• A best practice approach to re-employment and return to work steps to tackle glass ceiling issues.
  • Steps to tackle glass ceiling issues

As well as adding to existing efforts in the profession on diversity, the DWG has also challenged the CIPR to look at itself and commit to change within and to provide leadership on the following:

  • To work towards an inclusive industry-wide approach to improving diversity in PR
  • To look at enshrining the principles of Diversity into both CIPR policy and practice
  • Investigating what resources are available in order to champion diversity

After delivering the ’Asks’ the DWG decided to become a formal working group of the CIPR Policy & Campaigns Committee. As a result;

  • The group became advisory, informing the whole organisation and owned by the whole organisation rather than representing a particular group.
  • The group wold work to mainstream diversity within the CIPR by commenting on and advising the work of the standing committees and their sub-groups.

During 2012, the DWG supported the publication of the CIPR internship and work placement toolkit released. By building bridges, we also worked to secure senior industry buy-in and commitment to achieve tangible and visible change.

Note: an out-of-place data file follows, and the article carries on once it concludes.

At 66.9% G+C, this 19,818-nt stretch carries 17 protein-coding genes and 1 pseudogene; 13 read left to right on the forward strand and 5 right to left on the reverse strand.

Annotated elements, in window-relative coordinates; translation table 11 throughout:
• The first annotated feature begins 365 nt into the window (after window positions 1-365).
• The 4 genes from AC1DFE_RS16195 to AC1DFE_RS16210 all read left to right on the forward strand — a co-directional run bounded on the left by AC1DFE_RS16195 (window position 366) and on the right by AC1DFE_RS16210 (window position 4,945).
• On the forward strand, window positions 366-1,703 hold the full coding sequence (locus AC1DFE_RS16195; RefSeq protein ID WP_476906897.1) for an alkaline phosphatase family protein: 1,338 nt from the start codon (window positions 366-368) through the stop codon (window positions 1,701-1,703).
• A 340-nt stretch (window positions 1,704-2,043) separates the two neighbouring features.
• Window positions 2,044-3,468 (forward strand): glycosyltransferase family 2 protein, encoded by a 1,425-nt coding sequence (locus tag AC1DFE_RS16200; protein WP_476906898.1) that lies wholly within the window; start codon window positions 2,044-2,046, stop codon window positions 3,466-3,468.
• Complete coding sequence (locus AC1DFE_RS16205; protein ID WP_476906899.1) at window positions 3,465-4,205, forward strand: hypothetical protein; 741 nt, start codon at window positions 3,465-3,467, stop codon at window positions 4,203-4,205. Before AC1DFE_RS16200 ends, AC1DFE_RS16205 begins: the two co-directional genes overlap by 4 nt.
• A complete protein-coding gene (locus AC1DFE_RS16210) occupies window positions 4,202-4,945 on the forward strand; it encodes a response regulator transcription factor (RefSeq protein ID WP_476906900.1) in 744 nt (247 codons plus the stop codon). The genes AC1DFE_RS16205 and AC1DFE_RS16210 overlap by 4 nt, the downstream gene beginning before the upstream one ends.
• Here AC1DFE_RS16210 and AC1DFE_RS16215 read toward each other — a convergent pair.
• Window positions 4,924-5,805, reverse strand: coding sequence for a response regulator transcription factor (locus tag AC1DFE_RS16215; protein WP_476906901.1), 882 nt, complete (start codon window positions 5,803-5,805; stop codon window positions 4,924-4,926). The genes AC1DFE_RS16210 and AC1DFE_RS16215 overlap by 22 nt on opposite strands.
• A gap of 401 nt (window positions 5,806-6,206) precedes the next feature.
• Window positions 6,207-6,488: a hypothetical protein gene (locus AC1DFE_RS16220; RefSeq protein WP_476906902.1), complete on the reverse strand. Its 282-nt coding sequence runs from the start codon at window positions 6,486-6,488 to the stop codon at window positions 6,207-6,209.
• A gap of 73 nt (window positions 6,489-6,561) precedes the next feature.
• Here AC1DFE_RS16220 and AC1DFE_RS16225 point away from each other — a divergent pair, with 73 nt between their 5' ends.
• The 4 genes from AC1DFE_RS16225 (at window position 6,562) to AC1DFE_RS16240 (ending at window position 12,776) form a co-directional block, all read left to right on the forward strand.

We worked even closer with Ignite, which for many years was the leading campaigning group for increasing diversity in PR. We also built links with Edelman who had its own Diversity Taskforce. The CIPR built stronger ties with Taylor Bennett, which with Northern Lights, was working to support BME graduates interested in getting a foothold in PR.

We also developed the Equal Access Network, a series of social/discussion events which encouraged networking among those interested in improving diversity in PR

The DWG were committed to take steps to tackle glass ceiling issues. The CIPR co-published the Hanson search gender balance survey into challenges facing working mothers and supported the work of the 30% Club. Through this we also supported a best practice approach to re-employment and return to work.

We also knew there was a need to prove both tangible support and deliver evidence based research for those who wanted to know if there was a business case for diversity or that there was a pool of diverse talent who did want to enter PR that were not being brought into the PR fold. So we commissioned research in order to improve understanding of PR in communities in which PR is not a visible career option, for use by the CIPR in subsequent years.